• Excessive use of oxytocins to induce or manage labor

Essential best practices to reduce PPH and resulting mortality

  • The overall approach should be guided by a vision that is both interdisciplinary and preventive.

  • From preconception forward: protocols and clinical guidelines should detail all events that constitute “risk of bleeding.”

  • During antenatal care: interrelationships among family physicians, obstetricians and participating nutritionists should be well defined, to work harmoniously and avoid patient anxiety.

  • For those at risk of bleeding: patients should reach term with optimal hematocrit and hemoglobin levels, to better withstand postpartum bleeding.

  • When bleeding occurs: obstetricians and perinatologists should not be the only ones involved in patient management; rather, this should also be the purview of obstetric nurses, anesthesiologists, internists, hematologists and those in other fields whose participation and knowledge are vital to the attending physician, before the patient's clinical state becomes severe.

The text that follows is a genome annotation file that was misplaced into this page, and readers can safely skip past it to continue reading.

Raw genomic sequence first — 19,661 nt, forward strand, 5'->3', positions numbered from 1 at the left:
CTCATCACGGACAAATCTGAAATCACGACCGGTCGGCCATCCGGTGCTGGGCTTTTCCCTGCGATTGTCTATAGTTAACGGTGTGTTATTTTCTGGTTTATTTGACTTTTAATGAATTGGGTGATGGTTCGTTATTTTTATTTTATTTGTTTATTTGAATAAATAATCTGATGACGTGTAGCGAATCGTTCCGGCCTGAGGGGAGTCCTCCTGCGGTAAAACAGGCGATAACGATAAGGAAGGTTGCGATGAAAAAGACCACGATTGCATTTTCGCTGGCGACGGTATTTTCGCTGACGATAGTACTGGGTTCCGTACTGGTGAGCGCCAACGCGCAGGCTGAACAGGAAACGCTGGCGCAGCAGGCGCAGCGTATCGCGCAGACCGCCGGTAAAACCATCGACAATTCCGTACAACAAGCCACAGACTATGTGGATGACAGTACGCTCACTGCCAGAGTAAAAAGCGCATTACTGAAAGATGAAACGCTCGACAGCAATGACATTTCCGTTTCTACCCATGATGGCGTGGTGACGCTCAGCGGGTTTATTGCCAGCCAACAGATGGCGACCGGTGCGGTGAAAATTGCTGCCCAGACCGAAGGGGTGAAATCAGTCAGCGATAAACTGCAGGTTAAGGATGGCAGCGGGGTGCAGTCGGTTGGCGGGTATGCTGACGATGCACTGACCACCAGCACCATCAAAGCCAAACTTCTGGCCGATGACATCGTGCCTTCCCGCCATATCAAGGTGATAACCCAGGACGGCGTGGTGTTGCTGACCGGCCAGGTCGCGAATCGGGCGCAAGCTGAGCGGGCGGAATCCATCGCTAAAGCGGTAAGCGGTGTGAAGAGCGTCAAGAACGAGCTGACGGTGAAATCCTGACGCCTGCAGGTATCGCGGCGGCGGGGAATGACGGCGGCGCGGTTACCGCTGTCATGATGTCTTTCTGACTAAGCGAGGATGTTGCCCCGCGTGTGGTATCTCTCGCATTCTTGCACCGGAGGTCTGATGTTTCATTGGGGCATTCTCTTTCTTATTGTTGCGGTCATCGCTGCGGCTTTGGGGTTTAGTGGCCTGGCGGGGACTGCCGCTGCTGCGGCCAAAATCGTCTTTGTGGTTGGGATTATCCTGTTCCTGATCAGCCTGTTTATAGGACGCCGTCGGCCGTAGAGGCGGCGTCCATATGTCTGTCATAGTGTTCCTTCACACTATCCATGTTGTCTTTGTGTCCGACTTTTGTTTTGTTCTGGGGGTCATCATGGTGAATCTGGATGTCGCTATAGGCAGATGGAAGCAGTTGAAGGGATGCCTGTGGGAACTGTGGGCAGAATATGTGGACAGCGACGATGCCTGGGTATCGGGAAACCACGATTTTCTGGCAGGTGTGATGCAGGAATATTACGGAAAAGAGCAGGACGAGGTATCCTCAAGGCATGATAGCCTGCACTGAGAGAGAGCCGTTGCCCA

• For obstetrical services: the gold standard should be quality and rigorous adherence to protocols for labor and delivery.

  • For cesarean sections: strict control of protocols should be observed, including criteria for indicating cesareans, risk of bleeding according to diagnosis, anesthesiologist evaluation, quality of the surgical team, a well-performed and smooth surgical technique, and excellence throughout the procedure.

  • At delivery: the entire protocol for active birthing management must be applied, including oxytocin administration as the infant is being born, plus gentle and maintained placenta traction and uterine massage for two to four hours after delivery.

  • PPH emergencies: chiefs and their deputies on call in obstetric services must be fully proficient in emergency procedures for PPH management, such as total and partial hysterectomy and hypogastric artery ligature.

  • First postpartum hour: this is the “golden hour,” when the patient's prognosis and survival are determined. In this period, not only should cause of bleeding be established, but application of a specific therapy should also be well advanced.